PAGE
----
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mauiboy86 24-08-2008 22:03

Charleston to BVI Oct 1st
We are planning on taking our Beneteau 49 down to the BVI in October and would like some info on the best route to take for that time of year.

Would it be best to meander through the Bahamas on down to PR and then over to BVI or would it be best to sail East 800 or so miles then south.

Our biggest concern of course is the possibility of large storms in the region. We do not have SSB but have Sat phone and Sat TV so we can watch the weather channel and call in to get reports.

We need to be there by November 1st but prefer to be there earlier.

The direct route seems much quicker at around 7 days averaging 8 knots. Would it be possible to do it through the Bahamas in less then 14 days?

What would you do?

Vasco 25-08-2008 07:01

Most of the Beneteau charter boats in the BVI start from Charleston and go direct. The Beneteau dealer in Charleston, St. Barts Yachts handles all the deliveries. They can give you some good advice on the direct route. The boats don't have SSB but all carry a satphone for the trip. A small Sony with SSB receive capability will give you a good backup for weather reports.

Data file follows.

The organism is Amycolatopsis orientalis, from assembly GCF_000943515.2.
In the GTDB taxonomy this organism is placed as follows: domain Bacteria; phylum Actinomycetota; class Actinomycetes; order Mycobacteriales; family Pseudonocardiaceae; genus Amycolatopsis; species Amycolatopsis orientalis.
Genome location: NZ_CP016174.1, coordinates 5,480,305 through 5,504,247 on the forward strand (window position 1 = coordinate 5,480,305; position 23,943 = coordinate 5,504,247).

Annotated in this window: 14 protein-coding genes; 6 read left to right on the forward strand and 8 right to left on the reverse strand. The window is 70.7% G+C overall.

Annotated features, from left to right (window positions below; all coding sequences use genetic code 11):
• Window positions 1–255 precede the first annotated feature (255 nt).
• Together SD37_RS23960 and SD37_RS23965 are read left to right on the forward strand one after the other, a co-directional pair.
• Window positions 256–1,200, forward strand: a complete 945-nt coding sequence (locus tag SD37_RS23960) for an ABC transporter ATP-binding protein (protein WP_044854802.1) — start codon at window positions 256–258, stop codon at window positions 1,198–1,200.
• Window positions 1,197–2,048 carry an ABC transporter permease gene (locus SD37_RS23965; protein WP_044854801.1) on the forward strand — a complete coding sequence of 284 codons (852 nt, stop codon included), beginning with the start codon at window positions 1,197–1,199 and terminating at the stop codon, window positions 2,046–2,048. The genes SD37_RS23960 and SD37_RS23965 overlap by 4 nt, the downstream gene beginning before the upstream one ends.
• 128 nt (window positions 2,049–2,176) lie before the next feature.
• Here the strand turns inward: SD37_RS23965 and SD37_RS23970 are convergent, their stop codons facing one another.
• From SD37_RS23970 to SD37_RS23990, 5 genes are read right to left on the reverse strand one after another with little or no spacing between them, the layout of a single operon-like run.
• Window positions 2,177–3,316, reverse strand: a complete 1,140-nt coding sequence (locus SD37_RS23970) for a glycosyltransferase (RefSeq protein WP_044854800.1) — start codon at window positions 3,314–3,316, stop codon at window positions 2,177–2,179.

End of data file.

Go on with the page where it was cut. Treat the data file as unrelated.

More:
As far as the Bahamas, T & C, DR, PR (Thorny Path) route goes, one month is a bit short to do it that way. If you're not going to take a bit of time and enjoy it you might as well go direct.

Due to your time constraints the direct route is the only way, except for Dockwise Transport. :)

btrayfors 25-08-2008 07:19

Your timing is at least a month earlier than the "best time", i.e., the time when it's generally recommended to leave the East Coast headed for the Eastern Caribbean. As you identified, the main problem is the chance of tropical storm activity.

Here's what NOAA has to say on this subject:

"The 2008 hurricane season has already produced 5 named storms, two hurricanes, and one major hurricane. Therefore, for the remainder of the season (August 7th through November 30th), we expect (67% chance) an additional 9-13 Named Storms, 5-8 Hurricanes, and 2-5 Major Hurricanes.
Based on the ACE prediction, and on the expected above-average numbers of named storms, hurricanes, and major hurricanes, there is an 85% chance the 2008 season will be above normal."

You may want to read the full report here:

That said, the direct route is certainly to be preferred, IMO. The "Thorny Path" isn't fun and isn't easy -- unless you're not on a schedule and are prepared to hole up for long periods of time awaiting favorable weather windows. Furthermore, you don't want to be caught out in the Bahama out islands in a hurricane.

The normal route is to "make as much easting as you can out to about I65, then turn due south all the way to the BVI".

IMO, your estimated average of 8 knots is very optimistic....even for a BendyToy 49 :-)


Intentional Drifter 25-08-2008 08:24

What would I do? I'd wait. Not for the arbitrary date of Nov. 1 to pass, but until I was assured that the tropical storm activity had actually diminished, whether that be Oct 15, Nov. 1, or Nov. 15. It is a cliche, but a true one: The most dangerous thing on a sailboat is a calendar.